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Scaremongering and ill informed reporting about the future of fire safety regulations has led to unnecessary public...
Scaremongering and ill informed reporting about the future of fire safety regulations has led to unnecessary public concern, Corporate Affairs Minister Neil Hamilton said today.

Speaking at a House of Commons seminar on fire safety, Mr Hamilton, said: 'Let me state for the record, there is no hidden agenda for the current Government review of fire safety legislation and enforcement.

'Nor are there any preconceived conclusions. The Government is committed to maintaining safety standards. The Government's Deregulation Initiative is not about doing away with necessary regulation. It is about framing regulations in such a way that necessary protection is provided for the consumer, the employee - and that includes firemen - and also the general public in the way which imposes the minimum necessary burdens on business.

'Our view of what constitutes necessary legislation naturally evolves over time, for instance we no longer apply the 1774 Fire Prevention Act which required sash window and door frames to be recessed at least four inches.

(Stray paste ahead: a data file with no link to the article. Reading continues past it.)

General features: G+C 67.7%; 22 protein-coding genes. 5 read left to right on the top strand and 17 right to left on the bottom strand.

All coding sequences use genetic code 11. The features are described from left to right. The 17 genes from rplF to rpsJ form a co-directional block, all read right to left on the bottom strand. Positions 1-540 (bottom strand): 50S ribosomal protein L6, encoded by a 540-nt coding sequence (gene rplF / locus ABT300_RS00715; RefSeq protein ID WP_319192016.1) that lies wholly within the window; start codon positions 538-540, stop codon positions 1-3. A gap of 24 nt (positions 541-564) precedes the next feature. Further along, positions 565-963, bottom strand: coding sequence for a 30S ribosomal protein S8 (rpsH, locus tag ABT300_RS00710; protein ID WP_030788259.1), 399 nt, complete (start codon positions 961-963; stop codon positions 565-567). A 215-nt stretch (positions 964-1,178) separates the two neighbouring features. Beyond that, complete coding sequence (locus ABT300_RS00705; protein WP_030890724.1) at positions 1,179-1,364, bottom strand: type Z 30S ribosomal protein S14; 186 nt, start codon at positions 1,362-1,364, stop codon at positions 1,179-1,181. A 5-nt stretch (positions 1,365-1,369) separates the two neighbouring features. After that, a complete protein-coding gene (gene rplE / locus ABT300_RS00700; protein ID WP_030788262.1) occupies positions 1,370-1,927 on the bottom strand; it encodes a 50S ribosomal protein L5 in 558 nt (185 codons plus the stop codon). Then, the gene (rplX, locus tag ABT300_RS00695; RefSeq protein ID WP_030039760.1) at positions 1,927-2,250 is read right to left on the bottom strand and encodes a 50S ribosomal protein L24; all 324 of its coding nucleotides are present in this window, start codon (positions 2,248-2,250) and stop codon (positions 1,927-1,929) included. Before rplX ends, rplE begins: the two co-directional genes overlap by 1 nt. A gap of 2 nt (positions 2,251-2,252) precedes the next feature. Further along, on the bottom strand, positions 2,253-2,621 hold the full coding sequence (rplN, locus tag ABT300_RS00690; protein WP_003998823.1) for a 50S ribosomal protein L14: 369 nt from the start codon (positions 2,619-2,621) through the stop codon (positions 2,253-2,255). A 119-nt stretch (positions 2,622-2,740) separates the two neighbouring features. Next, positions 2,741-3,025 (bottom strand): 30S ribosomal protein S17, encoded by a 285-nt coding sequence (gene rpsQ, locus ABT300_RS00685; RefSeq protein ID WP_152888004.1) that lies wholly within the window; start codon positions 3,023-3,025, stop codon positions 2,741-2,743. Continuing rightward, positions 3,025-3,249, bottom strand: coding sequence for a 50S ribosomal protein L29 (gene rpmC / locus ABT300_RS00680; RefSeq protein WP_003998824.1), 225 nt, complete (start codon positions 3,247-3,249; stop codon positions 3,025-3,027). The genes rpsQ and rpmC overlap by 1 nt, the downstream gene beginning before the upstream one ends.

'Fire safety is an emotive subject and the current review of fire safety legislation and enforcement has generated more heat than light from some quarters. The review team is approaching the subject in a calm and rational way to avert any risk of combustion.

'This involves widespread consultation with all those with an interest, including all the relevant fire service representative bodies. The review team is also being assisted by a contact group of experts which includes a chief fire officer.

'I am aware that there have been some concerns about the wording in an early draft of a report by the Construction Industry Deregulation Task Force which implied that the Government's position was already settled. This was a mistaken claim by the authors and I have already set the record straight in an answer about this in the House of Commons on 24 March.

'People are under a misapprehension that the department is bound to accept the Task Force recommendations. This is not true. In fact we have already rejected several of their recommendations in a number of areas including planning.

'The review team's terms of reference include looking at the possibility of a single Government Department taking responsibility for fire safety but this did not mean that the review team will necessarily recommend this.

'The Fire Brigade itself acknowledges that too many agencies are involved in the maintenance of fire precautions leading to the sort of unfortunate incident which occurred in London in February where a fire at an unlicensed sex cinema led to eight fatalities.

'I am sure that any recommendations that the team makes will be founded on convincing and sound evidence. I am looking forward to seeing the review team's work which is due for completion by the end of May.'

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